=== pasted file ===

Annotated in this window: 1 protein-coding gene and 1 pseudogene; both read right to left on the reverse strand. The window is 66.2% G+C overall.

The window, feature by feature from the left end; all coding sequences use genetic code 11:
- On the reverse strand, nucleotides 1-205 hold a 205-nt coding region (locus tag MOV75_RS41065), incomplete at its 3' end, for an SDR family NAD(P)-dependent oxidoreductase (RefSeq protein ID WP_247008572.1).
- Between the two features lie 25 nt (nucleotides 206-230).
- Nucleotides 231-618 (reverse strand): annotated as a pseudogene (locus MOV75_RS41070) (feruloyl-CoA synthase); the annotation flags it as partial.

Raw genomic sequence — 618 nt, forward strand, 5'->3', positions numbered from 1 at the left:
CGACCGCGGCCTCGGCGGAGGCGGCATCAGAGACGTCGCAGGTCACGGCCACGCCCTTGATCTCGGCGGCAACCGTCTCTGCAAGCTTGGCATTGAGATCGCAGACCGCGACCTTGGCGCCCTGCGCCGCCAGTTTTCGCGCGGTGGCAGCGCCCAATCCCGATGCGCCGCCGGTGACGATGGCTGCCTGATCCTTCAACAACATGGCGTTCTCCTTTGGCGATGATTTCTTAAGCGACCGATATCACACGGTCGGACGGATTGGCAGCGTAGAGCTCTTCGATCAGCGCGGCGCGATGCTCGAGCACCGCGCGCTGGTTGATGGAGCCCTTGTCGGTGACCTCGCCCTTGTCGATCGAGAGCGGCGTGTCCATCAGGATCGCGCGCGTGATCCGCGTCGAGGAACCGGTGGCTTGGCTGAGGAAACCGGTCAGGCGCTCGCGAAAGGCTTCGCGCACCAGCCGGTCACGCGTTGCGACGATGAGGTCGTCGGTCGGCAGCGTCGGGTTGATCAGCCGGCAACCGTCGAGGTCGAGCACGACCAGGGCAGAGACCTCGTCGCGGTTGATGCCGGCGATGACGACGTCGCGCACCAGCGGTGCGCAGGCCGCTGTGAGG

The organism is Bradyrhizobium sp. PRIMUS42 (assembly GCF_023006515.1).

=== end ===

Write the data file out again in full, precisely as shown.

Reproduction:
Annotated in this window: 1 protein-coding gene and 1 pseudogene; both read right to left on the reverse strand. The window is 66.2% G+C overall.

The window, feature by feature from the left end; all coding sequences use genetic code 11:
- On the reverse strand, nucleotides 1-205 hold a 205-nt coding region (locus tag MOV75_RS41065), incomplete at its 3' end, for an SDR family NAD(P)-dependent oxidoreductase (RefSeq protein ID WP_247008572.1).
- Between the two features lie 25 nt (nucleotides 206-230).
- Nucleotides 231-618 (reverse strand): annotated as a pseudogene (locus MOV75_RS41070) (feruloyl-CoA synthase); the annotation flags it as partial.

Raw genomic sequence — 618 nt, forward strand, 5'->3', positions numbered from 1 at the left:
CGACCGCGGCCTCGGCGGAGGCGGCATCAGAGACGTCGCAGGTCACGGCCACGCCCTTGATCTCGGCGGCAACCGTCTCTGCAAGCTTGGCATTGAGATCGCAGACCGCGACCTTGGCGCCCTGCGCCGCCAGTTTTCGCGCGGTGGCAGCGCCCAATCCCGATGCGCCGCCGGTGACGATGGCTGCCTGATCCTTCAACAACATGGCGTTCTCCTTTGGCGATGATTTCTTAAGCGACCGATATCACACGGTCGGACGGATTGGCAGCGTAGAGCTCTTCGATCAGCGCGGCGCGATGCTCGAGCACCGCGCGCTGGTTGATGGAGCCCTTGTCGGTGACCTCGCCCTTGTCGATCGAGAGCGGCGTGTCCATCAGGATCGCGCGCGTGATCCGCGTCGAGGAACCGGTGGCTTGGCTGAGGAAACCGGTCAGGCGCTCGCGAAAGGCTTCGCGCACCAGCCGGTCACGCGTTGCGACGATGAGGTCGTCGGTCGGCAGCGTCGGGTTGATCAGCCGGCAACCGTCGAGGTCGAGCACGACCAGGGCAGAGACCTCGTCGCGGTTGATGCCGGCGATGACGACGTCGCGCACCAGCGGTGCGCAGGCCGCTGTGAGG

The organism is Bradyrhizobium sp. PRIMUS42 (assembly GCF_023006515.1).